I visited a small-town library a few weeks ago that had a lot of cool innovative stuff going on: they were almost finished with their Whisper Room, a soundproof room outfitted with a comfy chair as well as a really nice mic and recording setup that can be booked for either silent reading, study time, or podcast/music recording. They were excited about their upcoming Geek Day, featuring D&D, cosplay, and LARPing. And they just announced that they were eliminating all late fees across the board, which I’ve never seen anywhere else.
Our local library has, in addition to a large selection of books and computers with internet access, a theater for plays and lectures, a coffee shop and a workshop area equipped with sewing machines and 3D printers. And probably a few other things I’m not aware of yet. I can definitely see the definition of library shifting from merely a collection of books to a town’s major cultural center. Now if only they’d hire me there.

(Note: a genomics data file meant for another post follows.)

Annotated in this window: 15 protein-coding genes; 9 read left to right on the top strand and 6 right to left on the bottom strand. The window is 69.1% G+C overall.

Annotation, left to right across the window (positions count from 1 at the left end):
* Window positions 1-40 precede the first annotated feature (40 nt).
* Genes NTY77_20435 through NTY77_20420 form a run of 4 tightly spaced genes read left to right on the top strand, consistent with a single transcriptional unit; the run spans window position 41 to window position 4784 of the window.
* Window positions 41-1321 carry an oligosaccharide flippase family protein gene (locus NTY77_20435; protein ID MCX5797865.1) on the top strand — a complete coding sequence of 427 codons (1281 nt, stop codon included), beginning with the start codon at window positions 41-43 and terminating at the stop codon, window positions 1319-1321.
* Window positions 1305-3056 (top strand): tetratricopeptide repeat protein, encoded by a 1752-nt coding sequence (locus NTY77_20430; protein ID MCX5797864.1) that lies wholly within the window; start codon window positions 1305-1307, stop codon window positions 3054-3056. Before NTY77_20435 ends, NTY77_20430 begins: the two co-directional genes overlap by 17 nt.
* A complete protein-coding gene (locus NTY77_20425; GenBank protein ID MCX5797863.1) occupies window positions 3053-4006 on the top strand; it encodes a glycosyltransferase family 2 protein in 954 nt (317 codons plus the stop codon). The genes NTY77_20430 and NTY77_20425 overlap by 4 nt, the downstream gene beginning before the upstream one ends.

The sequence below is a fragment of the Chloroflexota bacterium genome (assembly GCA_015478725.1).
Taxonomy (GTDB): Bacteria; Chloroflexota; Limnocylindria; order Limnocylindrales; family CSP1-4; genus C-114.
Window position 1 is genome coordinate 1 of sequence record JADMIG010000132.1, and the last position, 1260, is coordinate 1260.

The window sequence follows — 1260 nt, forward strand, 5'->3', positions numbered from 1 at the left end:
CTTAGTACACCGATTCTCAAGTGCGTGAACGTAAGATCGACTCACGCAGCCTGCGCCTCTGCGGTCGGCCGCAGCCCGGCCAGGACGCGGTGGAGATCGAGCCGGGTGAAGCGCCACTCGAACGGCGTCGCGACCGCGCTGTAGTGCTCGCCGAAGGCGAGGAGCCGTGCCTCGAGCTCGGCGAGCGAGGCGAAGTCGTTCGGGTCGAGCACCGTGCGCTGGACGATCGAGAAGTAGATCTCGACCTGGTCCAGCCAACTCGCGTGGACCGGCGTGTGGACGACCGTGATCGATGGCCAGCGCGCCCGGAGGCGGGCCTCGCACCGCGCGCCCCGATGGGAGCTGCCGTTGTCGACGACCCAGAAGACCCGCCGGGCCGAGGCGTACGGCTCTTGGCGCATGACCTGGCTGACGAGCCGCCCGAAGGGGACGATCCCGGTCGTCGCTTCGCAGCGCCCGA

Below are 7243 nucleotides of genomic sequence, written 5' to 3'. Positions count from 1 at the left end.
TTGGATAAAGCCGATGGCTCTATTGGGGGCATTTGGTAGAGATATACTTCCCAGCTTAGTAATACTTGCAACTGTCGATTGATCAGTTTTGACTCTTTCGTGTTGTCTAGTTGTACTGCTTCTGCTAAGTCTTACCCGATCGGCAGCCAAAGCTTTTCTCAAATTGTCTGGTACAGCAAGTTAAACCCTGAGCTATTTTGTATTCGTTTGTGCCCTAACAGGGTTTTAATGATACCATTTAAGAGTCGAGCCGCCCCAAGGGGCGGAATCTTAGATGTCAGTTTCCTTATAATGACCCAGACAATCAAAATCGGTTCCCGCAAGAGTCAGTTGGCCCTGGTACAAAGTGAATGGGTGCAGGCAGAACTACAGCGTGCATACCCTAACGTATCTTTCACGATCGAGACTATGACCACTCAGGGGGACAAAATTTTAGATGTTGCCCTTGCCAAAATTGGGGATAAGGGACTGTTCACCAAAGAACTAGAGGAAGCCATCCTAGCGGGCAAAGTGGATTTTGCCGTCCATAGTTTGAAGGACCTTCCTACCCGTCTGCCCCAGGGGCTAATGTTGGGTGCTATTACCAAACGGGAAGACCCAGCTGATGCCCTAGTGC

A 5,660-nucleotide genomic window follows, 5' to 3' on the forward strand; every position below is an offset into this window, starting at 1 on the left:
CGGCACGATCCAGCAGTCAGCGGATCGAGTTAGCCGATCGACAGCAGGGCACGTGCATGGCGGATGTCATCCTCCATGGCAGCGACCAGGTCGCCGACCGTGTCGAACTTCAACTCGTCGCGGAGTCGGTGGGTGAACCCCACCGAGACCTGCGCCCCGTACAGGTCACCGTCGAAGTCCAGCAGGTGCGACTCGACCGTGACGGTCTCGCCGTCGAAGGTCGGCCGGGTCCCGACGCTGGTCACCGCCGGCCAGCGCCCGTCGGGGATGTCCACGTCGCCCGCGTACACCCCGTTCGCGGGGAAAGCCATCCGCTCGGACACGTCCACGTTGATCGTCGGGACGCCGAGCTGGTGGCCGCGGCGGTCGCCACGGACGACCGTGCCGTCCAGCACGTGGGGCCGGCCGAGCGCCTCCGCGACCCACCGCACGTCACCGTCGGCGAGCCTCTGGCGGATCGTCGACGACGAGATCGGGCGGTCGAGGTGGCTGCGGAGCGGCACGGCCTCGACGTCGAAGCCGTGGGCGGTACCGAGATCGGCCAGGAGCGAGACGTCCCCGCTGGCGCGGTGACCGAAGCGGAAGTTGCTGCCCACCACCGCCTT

I would like to see libraries adding more services and things as well, but they shouldn’t forget their roots, particularly the public libraries. There would be something sad about a library with a makerspace, a lending tool library, an art collection, a multimedia theatre, but no books. There are also people who are forgetting what libraries are about, which is access to information, not a babycare service, a business office, or a homeless shelter, although they frequently function as all of those.
I remember when the director of a library where I worked predicted there would no longer be a need for “physical libraries” because everything would be online. And he predicted it would happen in the next ten years.
That was 1998.
I’ve seen a lot of changes in libraries and a lot of new services and a big decline in print materials–mainly periodicals but books too–but not everything is online. And not everything is going that way.
One hundred likes to you for these words. I love the expansion of services in public libraries and the shift to becoming community centers. What I do see being neglected at times is the defining characteristic of a library is providing access to information. Get the shiny new tools, but spend as much on educating the public that you have them and what can be done with them.